Copper Falls to Four-Month Low on Higher Chinese Inventories

Discussion in 'Metal Futures' started by Cdntrader, Nov 12, 2006.

  1. Copper Falls to Four-Month Low on Higher Chinese Inventories

    By Millie Munshi

    Nov. 10 (Bloomberg) -- Copper plunged to a four-month low, capping the biggest weekly decline since September, as higher inventories renewed speculation that demand may be slowing in China, the world's largest user of the metal.

    Stockpiles in warehouses monitored by the Shanghai Futures Exchange rose 15 percent this week and Chinese imports dropped 22 percent in the first 10 months of the year, the Beijing-based customs office said on its Web site Nov. 8. Surging demand from China helped send prices to a record high in May, and copper prices had quintupled since 2001.

    ``If China's demand doesn't come back roaring, there would be very few copper-hugging people out there,'' said Michael Widmer, head of metals research at Calyon in London.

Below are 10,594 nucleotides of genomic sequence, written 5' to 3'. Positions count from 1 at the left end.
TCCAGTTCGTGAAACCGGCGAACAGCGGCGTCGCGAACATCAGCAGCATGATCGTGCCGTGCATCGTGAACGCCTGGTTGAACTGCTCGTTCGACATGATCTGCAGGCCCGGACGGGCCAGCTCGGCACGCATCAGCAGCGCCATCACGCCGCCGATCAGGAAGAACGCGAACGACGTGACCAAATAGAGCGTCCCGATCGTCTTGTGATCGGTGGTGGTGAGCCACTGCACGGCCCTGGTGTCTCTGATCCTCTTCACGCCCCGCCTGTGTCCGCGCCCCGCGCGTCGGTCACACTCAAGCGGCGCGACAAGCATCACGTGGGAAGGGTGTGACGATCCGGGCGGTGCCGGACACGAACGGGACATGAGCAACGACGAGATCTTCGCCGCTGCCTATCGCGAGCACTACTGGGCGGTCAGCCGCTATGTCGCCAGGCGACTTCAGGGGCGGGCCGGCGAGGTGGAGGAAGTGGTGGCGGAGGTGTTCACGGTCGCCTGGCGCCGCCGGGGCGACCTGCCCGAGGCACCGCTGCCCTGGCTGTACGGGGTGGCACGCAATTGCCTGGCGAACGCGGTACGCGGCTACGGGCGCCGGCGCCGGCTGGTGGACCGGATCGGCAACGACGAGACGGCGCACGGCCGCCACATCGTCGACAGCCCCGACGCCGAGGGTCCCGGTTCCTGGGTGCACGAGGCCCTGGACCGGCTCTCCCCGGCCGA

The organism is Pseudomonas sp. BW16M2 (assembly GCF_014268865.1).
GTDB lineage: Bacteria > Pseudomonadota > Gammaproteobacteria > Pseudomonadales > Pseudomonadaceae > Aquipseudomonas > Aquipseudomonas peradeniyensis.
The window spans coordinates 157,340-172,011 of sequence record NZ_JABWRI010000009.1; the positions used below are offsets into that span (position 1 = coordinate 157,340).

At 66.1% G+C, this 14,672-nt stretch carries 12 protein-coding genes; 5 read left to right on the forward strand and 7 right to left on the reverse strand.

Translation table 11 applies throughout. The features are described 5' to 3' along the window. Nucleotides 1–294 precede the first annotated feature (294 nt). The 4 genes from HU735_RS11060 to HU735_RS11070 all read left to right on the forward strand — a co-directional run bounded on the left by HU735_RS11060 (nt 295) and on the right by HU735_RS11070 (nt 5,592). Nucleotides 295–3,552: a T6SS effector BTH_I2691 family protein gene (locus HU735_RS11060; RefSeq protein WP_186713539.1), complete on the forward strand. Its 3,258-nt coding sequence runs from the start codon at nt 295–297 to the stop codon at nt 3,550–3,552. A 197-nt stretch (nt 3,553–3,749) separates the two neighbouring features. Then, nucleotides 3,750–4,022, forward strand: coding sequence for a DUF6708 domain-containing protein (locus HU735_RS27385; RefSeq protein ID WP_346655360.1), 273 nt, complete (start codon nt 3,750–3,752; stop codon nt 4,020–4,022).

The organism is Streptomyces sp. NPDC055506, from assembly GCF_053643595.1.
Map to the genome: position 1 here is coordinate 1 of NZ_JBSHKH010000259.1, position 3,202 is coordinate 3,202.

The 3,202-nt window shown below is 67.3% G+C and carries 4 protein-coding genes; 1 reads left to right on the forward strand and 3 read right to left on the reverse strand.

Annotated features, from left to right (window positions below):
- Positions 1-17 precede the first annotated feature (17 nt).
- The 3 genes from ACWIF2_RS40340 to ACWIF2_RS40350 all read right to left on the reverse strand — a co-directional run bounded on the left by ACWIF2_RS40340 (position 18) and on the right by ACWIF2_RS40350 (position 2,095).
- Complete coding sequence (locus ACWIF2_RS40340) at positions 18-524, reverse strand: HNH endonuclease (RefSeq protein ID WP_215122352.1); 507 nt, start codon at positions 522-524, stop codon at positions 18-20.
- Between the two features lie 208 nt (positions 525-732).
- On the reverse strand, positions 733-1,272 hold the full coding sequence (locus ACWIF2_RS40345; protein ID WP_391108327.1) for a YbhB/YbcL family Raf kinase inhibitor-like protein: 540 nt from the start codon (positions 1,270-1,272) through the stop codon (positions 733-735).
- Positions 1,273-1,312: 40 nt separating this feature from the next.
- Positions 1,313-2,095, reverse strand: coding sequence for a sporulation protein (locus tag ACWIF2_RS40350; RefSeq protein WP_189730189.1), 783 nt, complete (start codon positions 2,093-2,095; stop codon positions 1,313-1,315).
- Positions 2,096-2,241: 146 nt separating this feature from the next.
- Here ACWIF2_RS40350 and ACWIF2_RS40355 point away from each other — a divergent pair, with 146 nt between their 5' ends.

Copper futures for December delivery fell 17.9 cents, or 5.4 percent, to $3.13 a pound at 11:46 a.m. on the Comex division of the New York Mercantile Exchange, after reaching $3.117, the lowest since June 28. Prices are down 5.6 percent for the week, the third straight decline, and have fallen 23 percent from a record $4.04 on May 11.

    On the London Metal Exchange, copper for delivery in three months fell $395, or 5.4 percent, to $6,930 a metric ton ($3.143 a pound), the first time it has traded below $7,000 since June 29. Prices still are up 74 percent from a year ago.

    Copper will fall to $2.40 a pound next year and $1.65 in 2008, Merrill Lynch & Co. said today, reiterating an earlier forecast. Mine supply, which has been trailing demand during copper's rally, will exceed demand by 500,000 tons next year, Merrill said in its report.

    Rising Inventories

    Total inventory of copper at warehouses monitored by exchanges in London, New York and Shanghai jumped to 210,541 tons as of today, the highest since March 13.

    A slowing U.S. housing market also will dampen copper prices in the next year, Merrill said. Home construction fell last quarter at the fastest rate since 1991. Builders are the biggest buyers of copper, which is used in wire and pipe.

    ``We do not believe the worst of the U.S. housing cycle is behind us and the full impact of reduced demand for copper may not be felt until early-mid 2007,'' Merrill said in the report.

    A futures contract is an obligation to buy or sell a commodity at a fixed price for a specific delivery date.

    To contact the reporters on this story: Millie Munshi in New York at